57% oppose sending SDF to Middle East: survey

Middle East

Over half of voters oppose dispatching Japan’s Self-Defense Forces to the Middle East for a U.S.-led coalition to protect shipping in the Strait of Hormuz amid heightened tensions with Iran, a Kyodo News survey showed Sunday.

In the nationwide telephone poll conducted Saturday and Sunday, 57.1 percent said Japan should not send the SDF to the region, while 28.2 percent said it should.

The United States has urged Japan to join the coalition but Tokyo is cautious about sending the Maritime Self-Defense Force to the strait as it could undermine its friendly ties with Iran.

The Japanese government is considering sending MSDF destroyers and surveillance planes to the Bab el-Mandeb Strait between Yemen and the Horn of Africa rather than participating in the U.S. effort, with SDF activities overseas restricted under the war-renouncing Constitution, government sources said earlier this month.

The survey also showed that the approval rate for the cabinet of Prime Minister Shinzo Abe rose to 50.3 percent, up 1.7 percentage points from the previous poll conducted after the July 21 upper house election. Abe’s ruling camp scored a solid win in the election, though it and other lawmakers supportive of amending the pacifist Constitution lost the two-thirds majority required to initiate constitutional reform.

The disapproval rate stood at 34.6 percent, down 3.6 points.

Regarding the country’s deteriorating relations with South Korea, 62.4 percent said they were concerned about the future path of bilateral relations, while 32.4 percent said they were not.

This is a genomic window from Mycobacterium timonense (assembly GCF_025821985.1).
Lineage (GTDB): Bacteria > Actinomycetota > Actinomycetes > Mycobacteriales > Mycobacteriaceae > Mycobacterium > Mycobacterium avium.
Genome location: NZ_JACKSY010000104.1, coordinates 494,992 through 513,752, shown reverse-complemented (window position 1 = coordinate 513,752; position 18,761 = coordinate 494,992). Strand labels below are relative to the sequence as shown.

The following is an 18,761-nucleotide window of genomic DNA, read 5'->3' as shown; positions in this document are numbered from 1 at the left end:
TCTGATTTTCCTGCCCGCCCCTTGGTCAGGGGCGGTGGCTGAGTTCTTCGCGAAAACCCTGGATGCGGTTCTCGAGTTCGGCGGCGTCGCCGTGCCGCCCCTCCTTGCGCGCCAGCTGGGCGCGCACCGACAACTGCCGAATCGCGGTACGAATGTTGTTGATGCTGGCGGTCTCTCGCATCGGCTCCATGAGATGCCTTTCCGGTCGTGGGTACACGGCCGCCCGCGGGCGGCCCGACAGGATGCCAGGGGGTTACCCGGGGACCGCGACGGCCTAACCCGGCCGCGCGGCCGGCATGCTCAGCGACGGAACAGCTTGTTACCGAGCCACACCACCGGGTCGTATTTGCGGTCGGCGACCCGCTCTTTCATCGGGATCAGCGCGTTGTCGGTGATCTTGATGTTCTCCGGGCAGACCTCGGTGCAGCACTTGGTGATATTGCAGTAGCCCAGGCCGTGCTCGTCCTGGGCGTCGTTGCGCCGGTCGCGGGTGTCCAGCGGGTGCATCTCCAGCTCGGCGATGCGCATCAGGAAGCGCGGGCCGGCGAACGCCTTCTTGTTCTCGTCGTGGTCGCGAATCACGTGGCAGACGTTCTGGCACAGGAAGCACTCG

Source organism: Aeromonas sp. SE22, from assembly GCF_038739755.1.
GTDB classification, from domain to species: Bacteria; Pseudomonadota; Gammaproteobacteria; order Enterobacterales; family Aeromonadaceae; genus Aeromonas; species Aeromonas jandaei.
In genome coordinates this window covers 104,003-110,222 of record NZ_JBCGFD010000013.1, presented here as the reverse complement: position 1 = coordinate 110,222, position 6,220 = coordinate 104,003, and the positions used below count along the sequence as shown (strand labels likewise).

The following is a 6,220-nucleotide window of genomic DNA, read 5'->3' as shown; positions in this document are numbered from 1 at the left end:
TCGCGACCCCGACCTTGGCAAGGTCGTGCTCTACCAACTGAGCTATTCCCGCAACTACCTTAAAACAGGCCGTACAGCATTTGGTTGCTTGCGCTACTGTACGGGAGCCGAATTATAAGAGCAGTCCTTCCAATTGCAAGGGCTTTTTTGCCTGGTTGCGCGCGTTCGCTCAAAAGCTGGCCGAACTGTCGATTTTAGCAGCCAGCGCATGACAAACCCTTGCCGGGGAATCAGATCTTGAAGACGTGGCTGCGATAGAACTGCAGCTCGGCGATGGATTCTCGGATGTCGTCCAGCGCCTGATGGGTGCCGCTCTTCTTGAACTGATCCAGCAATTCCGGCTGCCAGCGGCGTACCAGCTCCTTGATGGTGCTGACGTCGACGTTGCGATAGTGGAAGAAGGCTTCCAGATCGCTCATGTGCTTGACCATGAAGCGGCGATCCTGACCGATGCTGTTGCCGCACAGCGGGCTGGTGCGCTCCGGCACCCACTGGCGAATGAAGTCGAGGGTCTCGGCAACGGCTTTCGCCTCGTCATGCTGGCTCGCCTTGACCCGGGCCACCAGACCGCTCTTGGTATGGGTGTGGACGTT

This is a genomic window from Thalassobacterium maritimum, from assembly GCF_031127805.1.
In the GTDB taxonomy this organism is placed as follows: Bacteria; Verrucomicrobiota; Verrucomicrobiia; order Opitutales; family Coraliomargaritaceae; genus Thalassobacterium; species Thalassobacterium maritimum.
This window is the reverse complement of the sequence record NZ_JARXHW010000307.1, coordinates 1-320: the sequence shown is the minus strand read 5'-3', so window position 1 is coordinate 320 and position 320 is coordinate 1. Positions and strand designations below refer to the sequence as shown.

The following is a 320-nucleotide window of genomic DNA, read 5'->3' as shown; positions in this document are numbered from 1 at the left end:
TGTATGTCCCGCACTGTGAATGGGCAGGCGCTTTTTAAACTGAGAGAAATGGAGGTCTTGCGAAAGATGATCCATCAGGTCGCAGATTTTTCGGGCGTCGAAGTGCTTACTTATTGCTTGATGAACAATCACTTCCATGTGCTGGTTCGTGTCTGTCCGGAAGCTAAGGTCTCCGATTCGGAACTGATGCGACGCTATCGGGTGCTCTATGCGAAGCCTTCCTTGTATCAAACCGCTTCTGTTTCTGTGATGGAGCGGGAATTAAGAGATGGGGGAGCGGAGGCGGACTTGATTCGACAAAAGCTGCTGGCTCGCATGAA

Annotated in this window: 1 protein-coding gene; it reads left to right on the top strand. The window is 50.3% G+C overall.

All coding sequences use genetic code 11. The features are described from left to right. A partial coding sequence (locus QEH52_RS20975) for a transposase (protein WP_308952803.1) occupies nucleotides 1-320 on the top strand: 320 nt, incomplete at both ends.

Bilateral relations have degenerated since South Korean court rulings last year ordering Japanese companies to compensate victims of forced labor during Japan’s 1910-1945 colonial rule of the Korean Peninsula.

The Japanese government placed new restrictions on exports of some materials for use in chips to South Korea on July 1, citing “significant damage to the relationship of mutual trust.” The tighter export controls were followed by the countries deciding to remove each other from their preferential trade lists.

In the survey, 68.1 percent expressed support for the removal of South Korea from the list, while 20.1 percent were opposed.

As for the government’s plan to raise the consumption tax to 10 percent in October from the current 8 percent, 51.3 percent opposed the plan, down from 55.9 percent in the previous survey, while 43.3 percent expressed support, up from 39.8 percent last month.

The tax hike is expected to hurt tepid consumer spending at a time when the escalating U.S.-China trade dispute is threatening to slow global growth.

By party, the LDP was supported by 40.9 percent of respondents, the main opposition Constitutional Democratic Party of Japan by 10.0 percent and the Komeito party, the LDP’s junior coalition partner, by 5.1 percent.

The Japanese Communist Party and Reiwa Shinsengumi were both supported by 4.3 percent of respondents, while the Japan Innovation Party was at 3.8 percent and the Democratic Party for the People at 1.4 percent.

The survey, covering 738 randomly selected households with eligible voters as well as 1,276 mobile phone numbers, obtained responses from 515 and 516 people, respectively.

© KYODO

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